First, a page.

Before we get too smug in our judgement of Herod, we might notice a familiar pattern in our own spiritual life. How often do we say or hear someone say, “I’m church shopping these days.” What does that mean? What are we shopping for? What products do we expect when we go to a free entertainment venue like a church service? What do we get for the effort it takes to get up on our only morning of the week when we could sleep in?

Herod was shopping for a magic trick or two. What magic tricks do we want? An instant spiritual charge? A rapid fire escape from all our trials and temptations, traumas and pains? Release from the guilt of our past and fear of our future? A boyfriend? A girlfriend? Meaning in life? Do we want instant answers to our prayers, instant answers that we dictate? Not your answers, thank you God; but mine!

What do we do when Jesus doesn’t give us what we want? When he lets someone get away with hurting us? Or lets a loved one be diagnosed with cancer? Or lets our child die, our brother or sister? Is that when we join Herod in his song of rejection,” You’re not the Lord. You’re nothing but a fraud?” Are we, like Herod, not content simply to push Jesus away for the moment saying something like, “I didn’t really get anything out of that service. I’ll try somewhere else.” Or do we go one step further, adding ridicule, holding Jesus and his church in contempt? Do we send him to his death; killing him in our heart, as much as Herod did when he sent Jesus back to Pilate? Do we join in singing with Herod those chilling last words, “Get out of here! Get out of here you! Get out of my life!”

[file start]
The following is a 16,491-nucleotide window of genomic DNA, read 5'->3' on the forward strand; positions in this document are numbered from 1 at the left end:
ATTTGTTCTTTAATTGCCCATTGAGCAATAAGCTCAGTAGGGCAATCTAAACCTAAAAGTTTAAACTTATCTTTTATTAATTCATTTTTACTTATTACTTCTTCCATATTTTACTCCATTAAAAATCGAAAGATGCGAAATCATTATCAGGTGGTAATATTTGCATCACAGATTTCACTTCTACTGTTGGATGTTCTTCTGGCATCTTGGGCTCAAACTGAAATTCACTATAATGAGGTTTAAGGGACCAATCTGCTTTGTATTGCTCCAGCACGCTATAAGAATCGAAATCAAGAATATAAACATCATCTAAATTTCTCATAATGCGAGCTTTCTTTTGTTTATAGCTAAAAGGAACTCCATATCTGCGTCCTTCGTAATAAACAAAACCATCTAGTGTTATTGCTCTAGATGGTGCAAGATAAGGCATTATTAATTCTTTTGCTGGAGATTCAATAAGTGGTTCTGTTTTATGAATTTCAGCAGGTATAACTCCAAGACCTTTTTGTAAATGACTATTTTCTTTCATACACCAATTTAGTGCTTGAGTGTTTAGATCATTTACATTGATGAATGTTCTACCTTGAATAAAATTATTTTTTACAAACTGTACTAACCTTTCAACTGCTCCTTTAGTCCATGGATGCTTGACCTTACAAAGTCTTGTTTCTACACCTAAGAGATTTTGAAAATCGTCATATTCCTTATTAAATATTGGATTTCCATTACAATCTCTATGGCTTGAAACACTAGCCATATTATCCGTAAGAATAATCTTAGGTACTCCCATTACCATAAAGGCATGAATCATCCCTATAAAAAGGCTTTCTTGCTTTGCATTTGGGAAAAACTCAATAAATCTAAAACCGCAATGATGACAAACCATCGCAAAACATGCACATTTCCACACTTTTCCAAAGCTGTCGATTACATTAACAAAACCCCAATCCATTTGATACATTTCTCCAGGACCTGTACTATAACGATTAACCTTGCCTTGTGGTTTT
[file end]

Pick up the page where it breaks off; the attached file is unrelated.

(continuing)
Yes, Herod Antipas was a despot, a cruel and sinful ruler over Galilee. I am convinced however that in the darkness of that night, Herod must have suffered along with the disciples and all the Jews who put their faith and hope in Jesus. They saw him tortured. They saw him fall under the weight of the cross he carried on his back. They saw him die on that cross and his cold body laid in the tomb. With them we still shudder with the sound of stone against stone, as the tomb is closed and sealed.

As long as Jesus remains locked in the tomb of our hearts, we will suffer with Herod Antipas in a never ending night of despair. Only when we let the angels move away the stone, open the grave of our heart, and allow Jesus to resurrect, will we witness the greatest magic trick of all time: a relationship with God. We won’t need to go shopping. We will have a new song to open our hearts to give, listen, pray, praise, serve, and bask in the love of Jesus. We don’t need a spiritual charge. We need the gentle presence of the love of Christ. We need his warm embrace, and the knowledge that in the midst of trials and temptations, pain and trauma, he is with us through it all.

He doesn’t do magic tricks on command. He simply creates a perfect world, a perfect people, and a perfect love.

2 thoughts on “Herod’s Song”